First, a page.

Irregularities were registered in 44% of the voting stations at the October 23 presidential and local elections, said Alexey Pamporov, head of a research unit at the Open Society Institute in Sofia.
In an interview for the Bulgarian National Radio (BNR), he specified that the number of flaws recorded in Sofia was particularly high.
The researcher explained that the beginning of the election day was marked by numerous yet insignificant violations of election rules, but as the day progressed, the infringements grew scarce and serious.
“We started a parallel count at the end of the day. It was extremely difficult – we even suspected that some sections were deliberately dragging their feet. Our observers had to stay till 1 a.m in municipalities like Nesebar and Bansko. They started counting at 12 a.m, which is absurd,” Pamprov argued.
He said that it was the first time when vote counting started three hours after the election day was declared over.
The researcher made it clear that no cases of controlled vote were registered by 4 p.m on Sunday.
“We can say that, given the number of polling stations monitored, the results were representative. By the end of the day, the controlled vote reached almost 13%,” the representative of the Sofia-based think tank noted.
“We received a tip-off about a station where voting had taken place outside the ballot booth. Due to the fact that there were two lists of voters, some people were given local elections ballots despite their non-eligibility,” Pamporov explained, insisting that all of these irregularities necessitated a cancellation of the vote.
He also said that a person who had been issued a penal ordinance was allowed to cast ballots.
Milcho Enchev from the Security Police Directorate at the Interior Ministry said that preliminary proceedings had been opened against 22 offenders and 19 had been arrested on various counts of election fraud.
In Enchev’s words, the election day unfolded normally.
He specified that tension was at its peak in Sofia’s municipal electoral commission, with Plovdiv, Varna and Burgas and other major cities experiencing similar pressure.
Vezi si: Bulgarian Presidential Favorite Faces Head-to-Head Battle
Bulgaria’s center-right party candidate Rosen Plevneliev is set for a head-to-head battle for the presidency after failing to win a majority in first-round elections. However, he still looks likely to be the winner.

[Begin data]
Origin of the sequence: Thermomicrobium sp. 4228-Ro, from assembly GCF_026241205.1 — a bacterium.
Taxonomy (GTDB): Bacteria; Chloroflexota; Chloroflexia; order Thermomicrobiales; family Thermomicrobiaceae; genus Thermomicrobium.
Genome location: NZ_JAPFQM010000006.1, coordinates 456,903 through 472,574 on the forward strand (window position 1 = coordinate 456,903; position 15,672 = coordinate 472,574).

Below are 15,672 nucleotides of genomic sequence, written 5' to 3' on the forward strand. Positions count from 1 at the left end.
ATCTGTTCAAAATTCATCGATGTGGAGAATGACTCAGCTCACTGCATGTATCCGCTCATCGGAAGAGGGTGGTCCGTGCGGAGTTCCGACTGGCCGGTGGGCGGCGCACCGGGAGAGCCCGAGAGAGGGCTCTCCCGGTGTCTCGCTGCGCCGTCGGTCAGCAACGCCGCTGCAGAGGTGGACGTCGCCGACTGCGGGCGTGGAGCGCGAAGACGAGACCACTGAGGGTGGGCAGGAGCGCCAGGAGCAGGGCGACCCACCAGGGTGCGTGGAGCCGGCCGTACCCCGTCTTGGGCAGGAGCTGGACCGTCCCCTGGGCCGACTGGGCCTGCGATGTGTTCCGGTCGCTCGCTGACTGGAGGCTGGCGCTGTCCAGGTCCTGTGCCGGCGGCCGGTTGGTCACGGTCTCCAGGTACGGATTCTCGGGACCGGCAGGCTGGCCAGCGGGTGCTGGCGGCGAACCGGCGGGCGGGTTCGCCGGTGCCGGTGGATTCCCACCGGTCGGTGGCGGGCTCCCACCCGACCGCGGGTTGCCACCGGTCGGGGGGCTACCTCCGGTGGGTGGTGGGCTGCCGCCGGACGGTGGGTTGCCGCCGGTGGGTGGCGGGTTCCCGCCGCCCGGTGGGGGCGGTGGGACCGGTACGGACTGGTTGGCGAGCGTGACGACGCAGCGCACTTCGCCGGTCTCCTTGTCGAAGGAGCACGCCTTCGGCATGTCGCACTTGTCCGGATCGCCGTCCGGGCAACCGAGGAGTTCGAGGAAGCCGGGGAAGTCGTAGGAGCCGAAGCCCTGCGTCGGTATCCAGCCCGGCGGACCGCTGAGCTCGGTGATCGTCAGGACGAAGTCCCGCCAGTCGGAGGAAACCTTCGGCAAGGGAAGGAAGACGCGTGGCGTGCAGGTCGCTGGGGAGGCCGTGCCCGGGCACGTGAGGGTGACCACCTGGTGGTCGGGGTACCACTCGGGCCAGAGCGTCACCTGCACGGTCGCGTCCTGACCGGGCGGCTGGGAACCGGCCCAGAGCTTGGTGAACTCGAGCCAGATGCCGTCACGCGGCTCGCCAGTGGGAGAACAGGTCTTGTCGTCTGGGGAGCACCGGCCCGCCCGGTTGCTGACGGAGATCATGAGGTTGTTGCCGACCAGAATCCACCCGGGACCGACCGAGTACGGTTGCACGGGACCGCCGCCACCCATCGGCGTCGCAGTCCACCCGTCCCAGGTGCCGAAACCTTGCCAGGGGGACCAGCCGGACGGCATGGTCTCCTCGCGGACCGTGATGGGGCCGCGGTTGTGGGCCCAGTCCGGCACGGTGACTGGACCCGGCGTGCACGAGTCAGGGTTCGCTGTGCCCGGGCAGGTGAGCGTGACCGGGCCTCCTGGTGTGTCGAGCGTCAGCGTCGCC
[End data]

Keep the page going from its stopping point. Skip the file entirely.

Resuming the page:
Exit polls from Bulgaria’s presidential elections on Sunday showed that, despite a clear lead for the ruling center-right GERB party candidate Rosen Plevneliev, the contest was set to head for a second round.
Plevneliev, a former construction minister, appeared to have garnered between 39.4 and 41.1 percent support according to exit polls.
His Socialist rival Ivaylo Kalfin was in second place with 26.7 to 30 percent of the vote, while Bulgaria’s former European commissioner Meglena Kuneva,who ran as an independent, trailed in third place with 14 to 17 percent of the vote.
The failure of any of the candidates to secure an outright majority automatically sends the two top contenders on a second-round runoff on October 30.
“I did not expect such strong support,” Plevneliev told Bulgarian television station bTV, while pledging to be a “deserving, independent and non-partisan” if he were elected head of state.
Analysts predicted that Plevneliev will win easily in the runoff, if official counts confirm a first-round lead of 10 percent. It is believed that the 47-year-old would have faced a far tougher election fight if Kuneva had reached the runoff.
Socialist President Georgy Parvanov was unable to run again after two successive terms in office.
A Plevneliev victory would smooth the way for the current government to proceed with efforts to introduce austerity cuts without damaging growth. Four years after joining the EU, monthly salaries in Bulgaria remain at around 700 leva (360 euros, 0) with unemployment in September standing at 9.4 percent.